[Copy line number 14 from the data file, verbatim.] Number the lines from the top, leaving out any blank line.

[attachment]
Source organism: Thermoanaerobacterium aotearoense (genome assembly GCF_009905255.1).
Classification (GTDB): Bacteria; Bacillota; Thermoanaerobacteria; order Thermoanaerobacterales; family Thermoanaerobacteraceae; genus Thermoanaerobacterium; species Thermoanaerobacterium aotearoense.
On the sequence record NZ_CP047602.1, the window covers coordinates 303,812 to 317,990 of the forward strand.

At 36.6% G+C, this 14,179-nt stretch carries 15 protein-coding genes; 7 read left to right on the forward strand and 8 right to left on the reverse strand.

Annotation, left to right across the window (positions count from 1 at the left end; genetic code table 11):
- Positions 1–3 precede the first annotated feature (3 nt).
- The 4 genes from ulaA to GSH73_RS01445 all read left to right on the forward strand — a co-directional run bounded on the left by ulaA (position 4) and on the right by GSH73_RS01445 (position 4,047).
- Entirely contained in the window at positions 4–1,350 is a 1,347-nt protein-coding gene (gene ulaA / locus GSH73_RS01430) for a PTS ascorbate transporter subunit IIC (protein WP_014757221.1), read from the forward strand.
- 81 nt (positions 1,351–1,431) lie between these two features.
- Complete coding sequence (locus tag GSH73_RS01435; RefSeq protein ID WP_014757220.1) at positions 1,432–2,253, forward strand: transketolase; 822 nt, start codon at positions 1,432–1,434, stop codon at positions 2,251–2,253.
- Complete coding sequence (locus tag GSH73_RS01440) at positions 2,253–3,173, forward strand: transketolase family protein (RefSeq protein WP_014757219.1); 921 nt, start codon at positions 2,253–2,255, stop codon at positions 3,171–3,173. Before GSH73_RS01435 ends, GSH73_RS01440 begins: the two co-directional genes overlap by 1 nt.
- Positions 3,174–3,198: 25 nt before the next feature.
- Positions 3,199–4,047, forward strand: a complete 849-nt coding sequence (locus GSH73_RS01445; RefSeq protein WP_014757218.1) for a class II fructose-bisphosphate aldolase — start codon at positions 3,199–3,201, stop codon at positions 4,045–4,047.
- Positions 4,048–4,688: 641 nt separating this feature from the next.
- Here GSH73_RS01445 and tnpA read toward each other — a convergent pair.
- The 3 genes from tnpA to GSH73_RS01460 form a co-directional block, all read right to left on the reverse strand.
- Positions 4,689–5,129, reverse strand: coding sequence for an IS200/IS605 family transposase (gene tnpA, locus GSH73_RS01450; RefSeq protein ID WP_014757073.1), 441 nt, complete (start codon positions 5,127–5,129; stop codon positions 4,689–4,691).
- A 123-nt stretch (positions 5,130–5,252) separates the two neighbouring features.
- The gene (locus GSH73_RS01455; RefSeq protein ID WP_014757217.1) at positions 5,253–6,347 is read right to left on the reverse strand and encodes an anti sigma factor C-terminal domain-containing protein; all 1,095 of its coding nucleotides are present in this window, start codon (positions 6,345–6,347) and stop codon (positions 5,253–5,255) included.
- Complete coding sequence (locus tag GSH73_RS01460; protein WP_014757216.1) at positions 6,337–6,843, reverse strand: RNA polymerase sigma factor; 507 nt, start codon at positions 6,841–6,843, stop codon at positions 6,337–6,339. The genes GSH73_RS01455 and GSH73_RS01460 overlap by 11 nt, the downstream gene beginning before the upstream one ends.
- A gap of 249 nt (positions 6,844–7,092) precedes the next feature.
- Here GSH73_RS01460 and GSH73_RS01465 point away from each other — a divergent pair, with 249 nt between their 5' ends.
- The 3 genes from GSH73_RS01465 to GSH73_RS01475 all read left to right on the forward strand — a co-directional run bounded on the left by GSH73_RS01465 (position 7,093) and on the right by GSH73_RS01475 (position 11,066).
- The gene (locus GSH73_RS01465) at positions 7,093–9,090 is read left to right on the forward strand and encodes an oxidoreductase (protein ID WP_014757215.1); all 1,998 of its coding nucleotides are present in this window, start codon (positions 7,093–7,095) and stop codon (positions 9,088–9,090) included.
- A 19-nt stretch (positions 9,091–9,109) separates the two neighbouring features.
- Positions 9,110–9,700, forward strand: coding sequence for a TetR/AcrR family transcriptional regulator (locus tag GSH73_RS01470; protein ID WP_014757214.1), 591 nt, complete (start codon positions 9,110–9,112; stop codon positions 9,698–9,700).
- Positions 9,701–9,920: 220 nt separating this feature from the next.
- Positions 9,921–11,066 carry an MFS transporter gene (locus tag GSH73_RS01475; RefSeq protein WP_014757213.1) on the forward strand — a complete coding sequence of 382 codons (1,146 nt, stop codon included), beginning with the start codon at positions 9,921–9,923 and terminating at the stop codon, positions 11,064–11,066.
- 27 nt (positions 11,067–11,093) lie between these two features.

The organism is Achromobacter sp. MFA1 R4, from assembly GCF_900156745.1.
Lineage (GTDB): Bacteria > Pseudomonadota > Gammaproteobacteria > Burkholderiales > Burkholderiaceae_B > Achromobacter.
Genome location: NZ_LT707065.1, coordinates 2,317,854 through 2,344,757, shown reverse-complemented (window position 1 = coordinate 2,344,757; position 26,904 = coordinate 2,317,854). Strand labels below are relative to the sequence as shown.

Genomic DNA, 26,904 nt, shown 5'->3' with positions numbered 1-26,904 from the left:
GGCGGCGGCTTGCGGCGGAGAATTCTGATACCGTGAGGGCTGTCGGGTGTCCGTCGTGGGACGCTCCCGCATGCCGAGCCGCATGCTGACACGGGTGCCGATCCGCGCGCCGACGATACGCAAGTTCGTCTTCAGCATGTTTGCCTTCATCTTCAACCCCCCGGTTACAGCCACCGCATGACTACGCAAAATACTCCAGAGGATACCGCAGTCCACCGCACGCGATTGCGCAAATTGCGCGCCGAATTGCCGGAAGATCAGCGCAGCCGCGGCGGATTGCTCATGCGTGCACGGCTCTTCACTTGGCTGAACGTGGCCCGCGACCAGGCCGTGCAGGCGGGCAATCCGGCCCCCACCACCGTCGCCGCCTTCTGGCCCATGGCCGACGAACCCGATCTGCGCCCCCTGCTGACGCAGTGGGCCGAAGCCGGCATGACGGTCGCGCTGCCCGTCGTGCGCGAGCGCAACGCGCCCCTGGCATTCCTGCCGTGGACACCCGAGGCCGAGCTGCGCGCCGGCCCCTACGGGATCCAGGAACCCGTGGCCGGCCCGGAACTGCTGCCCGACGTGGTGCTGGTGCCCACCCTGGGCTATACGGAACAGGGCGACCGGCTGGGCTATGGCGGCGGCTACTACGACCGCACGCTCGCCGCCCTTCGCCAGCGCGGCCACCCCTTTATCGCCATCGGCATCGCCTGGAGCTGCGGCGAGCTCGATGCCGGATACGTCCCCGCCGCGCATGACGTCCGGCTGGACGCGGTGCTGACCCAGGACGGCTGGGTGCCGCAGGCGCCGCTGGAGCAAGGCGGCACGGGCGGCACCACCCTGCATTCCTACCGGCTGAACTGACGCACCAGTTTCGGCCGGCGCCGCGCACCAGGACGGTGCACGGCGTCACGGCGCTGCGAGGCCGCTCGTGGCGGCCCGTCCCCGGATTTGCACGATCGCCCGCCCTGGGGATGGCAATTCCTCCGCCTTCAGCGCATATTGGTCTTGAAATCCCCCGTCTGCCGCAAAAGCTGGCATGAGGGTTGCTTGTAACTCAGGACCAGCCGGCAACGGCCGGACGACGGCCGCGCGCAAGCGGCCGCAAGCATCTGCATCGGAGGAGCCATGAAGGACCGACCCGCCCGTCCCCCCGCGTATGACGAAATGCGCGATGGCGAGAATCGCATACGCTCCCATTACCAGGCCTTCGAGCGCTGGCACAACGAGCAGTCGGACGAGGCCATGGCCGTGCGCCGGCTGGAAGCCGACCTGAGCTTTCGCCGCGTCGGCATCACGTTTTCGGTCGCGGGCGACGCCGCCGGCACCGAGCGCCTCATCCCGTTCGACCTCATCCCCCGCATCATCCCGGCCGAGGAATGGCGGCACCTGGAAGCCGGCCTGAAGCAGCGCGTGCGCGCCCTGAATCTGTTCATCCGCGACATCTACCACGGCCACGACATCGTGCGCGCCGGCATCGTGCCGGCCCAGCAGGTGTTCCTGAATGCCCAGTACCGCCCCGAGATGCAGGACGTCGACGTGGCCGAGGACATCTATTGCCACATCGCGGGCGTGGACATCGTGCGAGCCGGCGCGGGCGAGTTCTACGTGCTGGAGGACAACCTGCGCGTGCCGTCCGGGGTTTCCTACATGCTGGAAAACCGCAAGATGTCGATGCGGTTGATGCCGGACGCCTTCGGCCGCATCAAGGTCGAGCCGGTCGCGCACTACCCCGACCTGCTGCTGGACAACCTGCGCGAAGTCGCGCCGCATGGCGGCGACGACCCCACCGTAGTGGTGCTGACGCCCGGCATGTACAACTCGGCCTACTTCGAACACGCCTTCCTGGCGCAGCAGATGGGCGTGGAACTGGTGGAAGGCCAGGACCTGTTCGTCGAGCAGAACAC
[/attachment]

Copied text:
- Positions 4,048–4,688: 641 nt separating this feature from the next.